1.3 Creating a Culture of Communication

We humans have thousands of different languages. We can achieve so many different purposes with these languages. We can share information, tell jokes and stories, make predictions about the future, ask questions, make suggestions, praise each other, communicate surprise and sadness, seek help, teach others, build bonds, express affection, and give opinions, to name just a few of the wonderful things we can do with language.

Although other animals also use language, some historians think that sometime between 30,000 and 70,000 years ago, humans’ brains developed, and with and through that development, our language abilities increased. These increased language abilities enabled us to build our advanced civilizations. The power of language in our lives continues today, as some scientists who study the human mind believe that language is crucial to the growth of children’s thinking powers.

The essential role of language is one factor that makes reading aloud with children so important. One famous study looked at the amount of language that different children heard from the time they were seven months old until they turned three-years-old. The differences between children amounted to some children hearing millions of words more than other children. That’s right – millions more. This large difference in words heard was associated with other differences, such as differences in knowledge and in how well the children did in school, with the children who heard more words doing better at school.

One easy way to help children hear more words is to read aloud with them. Not only do children – and remember the children in this study were not reading yet – hear the words we read from the book, they also hear words as we dialog with them as part of the reading sessions. These book-initiated dialogs form the basis for a culture of communication in our homes and outside the home.

Furthermore, via these discussions, we can encourage children to reflect on their lives, to be more mindful of the choices they make as they go through their lives and, as a result, to, we hope, make better choices. Also, these discussions let us be part of the children’s thinking and deciding processes.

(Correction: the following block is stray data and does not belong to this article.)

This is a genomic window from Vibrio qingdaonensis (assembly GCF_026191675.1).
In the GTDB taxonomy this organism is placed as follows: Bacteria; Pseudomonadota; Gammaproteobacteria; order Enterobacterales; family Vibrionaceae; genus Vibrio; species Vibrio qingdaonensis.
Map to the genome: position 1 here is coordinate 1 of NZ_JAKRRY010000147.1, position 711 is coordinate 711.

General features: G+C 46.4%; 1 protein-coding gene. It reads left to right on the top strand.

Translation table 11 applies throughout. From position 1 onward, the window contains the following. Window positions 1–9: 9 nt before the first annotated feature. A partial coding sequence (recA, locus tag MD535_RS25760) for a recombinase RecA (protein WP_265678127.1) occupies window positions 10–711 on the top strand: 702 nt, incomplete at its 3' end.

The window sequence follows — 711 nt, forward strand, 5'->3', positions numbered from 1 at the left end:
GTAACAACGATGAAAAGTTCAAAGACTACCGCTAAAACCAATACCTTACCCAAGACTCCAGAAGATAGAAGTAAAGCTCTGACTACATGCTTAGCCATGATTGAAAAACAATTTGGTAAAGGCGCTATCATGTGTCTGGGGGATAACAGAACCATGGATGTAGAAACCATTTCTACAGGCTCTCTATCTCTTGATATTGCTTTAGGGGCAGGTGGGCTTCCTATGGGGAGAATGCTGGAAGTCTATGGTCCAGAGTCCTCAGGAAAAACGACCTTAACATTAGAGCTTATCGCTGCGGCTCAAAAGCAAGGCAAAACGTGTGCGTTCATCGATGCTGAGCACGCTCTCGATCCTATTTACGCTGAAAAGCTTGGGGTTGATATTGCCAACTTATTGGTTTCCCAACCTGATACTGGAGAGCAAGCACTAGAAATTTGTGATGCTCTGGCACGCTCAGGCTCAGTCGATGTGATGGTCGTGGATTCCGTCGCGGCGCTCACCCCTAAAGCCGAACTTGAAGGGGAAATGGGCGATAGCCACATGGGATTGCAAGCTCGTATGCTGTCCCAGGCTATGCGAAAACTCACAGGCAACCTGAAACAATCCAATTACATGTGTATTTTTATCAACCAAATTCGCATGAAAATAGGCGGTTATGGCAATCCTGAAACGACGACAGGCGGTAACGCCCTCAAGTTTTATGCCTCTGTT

The stereotype is that boys and especially teenage boys, at least in some cultures, do not talk much. I was like that. We boys, I thought, are supposed to be strong and silent. To talk very much is to be like a girl. At the same time, in many countries, boys do not do as well as girls in reading and in other academic areas. Perhaps, when we do reading aloud with children, we need to pay special attention to involving boys in discussion. Perhaps, this will improve their reading skill and help them become more articulate.

It’s true that some people like to talk more than others. People are at different places along the introversion-extroversion continuum, with introverts usually preferring to speak less, and extroverts preferring to speak more. There is no one right way to be; introversion and extroversion both have advantages. And, another point – we can also communicate without words. By making time to read aloud with children, we silently communicate to the children that we value them, that they are important to us. This silent form of communication may be the best reason for wanting to read aloud with children.

Fortunately, modern technology provides new ways to use language to communicate with children. Thus, the culture of communication we create by talking with very young children during read aloud sessions can be sustained not only by talking face-to-face but also via electronic means, as the children grow older, even as they reach adulthood.

We start a culture of communication as we read aloud with infants and toddlers. We then continue to promote this culture as we continue reading aloud with children even when they can read on their own. Let us hope that this culture of communication offers people today in the 21st century some of the same advantages that communication brought to our ancestors tens of thousands of years ago.

Summary: Children’s mental development advances due to the language that infants and toddlers hear as we read aloud to them. These read aloud sessions provide a foundation for a culture of communication that will benefit children and the other people in the children’s lives throughout their lives.